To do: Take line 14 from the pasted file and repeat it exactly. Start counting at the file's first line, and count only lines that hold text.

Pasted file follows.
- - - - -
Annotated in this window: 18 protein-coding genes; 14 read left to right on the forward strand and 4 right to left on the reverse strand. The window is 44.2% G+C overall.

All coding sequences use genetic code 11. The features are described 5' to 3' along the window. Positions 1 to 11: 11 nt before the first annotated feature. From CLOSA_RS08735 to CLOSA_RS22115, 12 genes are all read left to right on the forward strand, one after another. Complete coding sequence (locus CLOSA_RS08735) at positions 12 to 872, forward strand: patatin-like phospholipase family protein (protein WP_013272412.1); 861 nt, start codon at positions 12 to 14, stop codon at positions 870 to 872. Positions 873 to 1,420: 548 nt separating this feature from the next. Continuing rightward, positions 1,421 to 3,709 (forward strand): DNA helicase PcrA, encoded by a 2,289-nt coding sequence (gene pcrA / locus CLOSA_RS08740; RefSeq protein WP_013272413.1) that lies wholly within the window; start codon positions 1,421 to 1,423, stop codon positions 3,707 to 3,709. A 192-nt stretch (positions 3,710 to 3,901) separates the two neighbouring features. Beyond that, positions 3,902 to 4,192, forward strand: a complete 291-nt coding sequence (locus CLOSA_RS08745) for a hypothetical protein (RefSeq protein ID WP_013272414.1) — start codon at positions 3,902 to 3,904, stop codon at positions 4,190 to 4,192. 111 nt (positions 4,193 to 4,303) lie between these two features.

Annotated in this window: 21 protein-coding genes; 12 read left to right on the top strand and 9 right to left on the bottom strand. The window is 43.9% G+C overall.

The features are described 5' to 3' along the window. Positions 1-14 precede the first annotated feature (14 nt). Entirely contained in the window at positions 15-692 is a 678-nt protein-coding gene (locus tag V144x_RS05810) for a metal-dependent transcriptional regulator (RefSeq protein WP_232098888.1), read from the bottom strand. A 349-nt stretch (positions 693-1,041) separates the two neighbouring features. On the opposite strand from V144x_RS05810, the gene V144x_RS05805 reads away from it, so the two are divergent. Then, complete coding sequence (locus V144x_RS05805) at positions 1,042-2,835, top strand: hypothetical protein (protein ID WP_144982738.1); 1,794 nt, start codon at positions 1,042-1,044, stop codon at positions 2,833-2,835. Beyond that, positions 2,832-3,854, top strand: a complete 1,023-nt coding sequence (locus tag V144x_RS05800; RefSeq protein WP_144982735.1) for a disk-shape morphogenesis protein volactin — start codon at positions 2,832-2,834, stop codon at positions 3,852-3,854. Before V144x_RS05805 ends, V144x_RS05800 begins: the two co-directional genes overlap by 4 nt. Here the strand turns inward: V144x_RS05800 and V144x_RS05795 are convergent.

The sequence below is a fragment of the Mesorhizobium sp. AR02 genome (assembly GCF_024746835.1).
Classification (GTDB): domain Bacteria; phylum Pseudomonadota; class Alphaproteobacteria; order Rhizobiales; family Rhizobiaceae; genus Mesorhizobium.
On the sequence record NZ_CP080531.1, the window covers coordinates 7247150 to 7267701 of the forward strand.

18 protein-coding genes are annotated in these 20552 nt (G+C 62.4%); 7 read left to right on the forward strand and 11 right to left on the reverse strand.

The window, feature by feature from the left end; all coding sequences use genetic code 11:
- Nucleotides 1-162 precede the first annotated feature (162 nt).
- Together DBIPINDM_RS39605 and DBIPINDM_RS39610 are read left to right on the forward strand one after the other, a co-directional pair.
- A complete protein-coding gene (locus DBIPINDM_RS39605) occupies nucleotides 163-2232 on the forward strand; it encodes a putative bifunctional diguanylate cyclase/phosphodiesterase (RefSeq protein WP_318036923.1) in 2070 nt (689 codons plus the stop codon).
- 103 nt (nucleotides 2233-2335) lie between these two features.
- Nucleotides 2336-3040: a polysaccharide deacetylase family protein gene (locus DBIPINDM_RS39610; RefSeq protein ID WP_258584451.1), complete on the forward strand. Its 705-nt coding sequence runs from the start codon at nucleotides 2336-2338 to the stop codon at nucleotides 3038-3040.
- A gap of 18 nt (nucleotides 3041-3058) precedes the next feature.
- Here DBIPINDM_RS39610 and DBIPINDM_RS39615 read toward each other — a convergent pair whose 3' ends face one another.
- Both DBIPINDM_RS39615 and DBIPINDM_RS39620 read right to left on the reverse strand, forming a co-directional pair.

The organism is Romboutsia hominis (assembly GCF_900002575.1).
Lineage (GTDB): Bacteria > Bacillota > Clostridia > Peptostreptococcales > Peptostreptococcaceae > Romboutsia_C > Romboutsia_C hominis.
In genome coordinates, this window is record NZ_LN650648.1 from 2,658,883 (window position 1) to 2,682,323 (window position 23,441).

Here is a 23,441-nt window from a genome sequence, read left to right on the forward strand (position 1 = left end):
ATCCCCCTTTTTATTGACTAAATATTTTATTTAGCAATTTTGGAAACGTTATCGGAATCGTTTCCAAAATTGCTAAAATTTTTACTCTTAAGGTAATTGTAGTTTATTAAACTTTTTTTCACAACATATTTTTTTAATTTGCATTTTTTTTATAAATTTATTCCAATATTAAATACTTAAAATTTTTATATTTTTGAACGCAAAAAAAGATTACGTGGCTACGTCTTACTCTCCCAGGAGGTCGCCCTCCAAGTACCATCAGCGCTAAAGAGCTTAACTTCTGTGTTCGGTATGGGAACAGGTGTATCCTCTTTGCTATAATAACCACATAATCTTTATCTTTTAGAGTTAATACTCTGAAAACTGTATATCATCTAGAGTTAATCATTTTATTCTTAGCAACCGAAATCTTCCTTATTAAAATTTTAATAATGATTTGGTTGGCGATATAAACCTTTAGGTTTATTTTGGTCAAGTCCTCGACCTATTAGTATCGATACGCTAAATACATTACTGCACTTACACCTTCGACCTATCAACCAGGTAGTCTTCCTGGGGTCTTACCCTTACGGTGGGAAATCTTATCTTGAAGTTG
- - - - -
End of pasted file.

- Nucleotides 2336-3040: a polysaccharide deacetylase family protein gene (locus DBIPINDM_RS39610; RefSeq protein ID WP_258584451.1), complete on the forward strand. Its 705-nt coding sequence runs from the start codon at nucleotides 2336-2338 to the stop codon at nucleotides 3038-3040.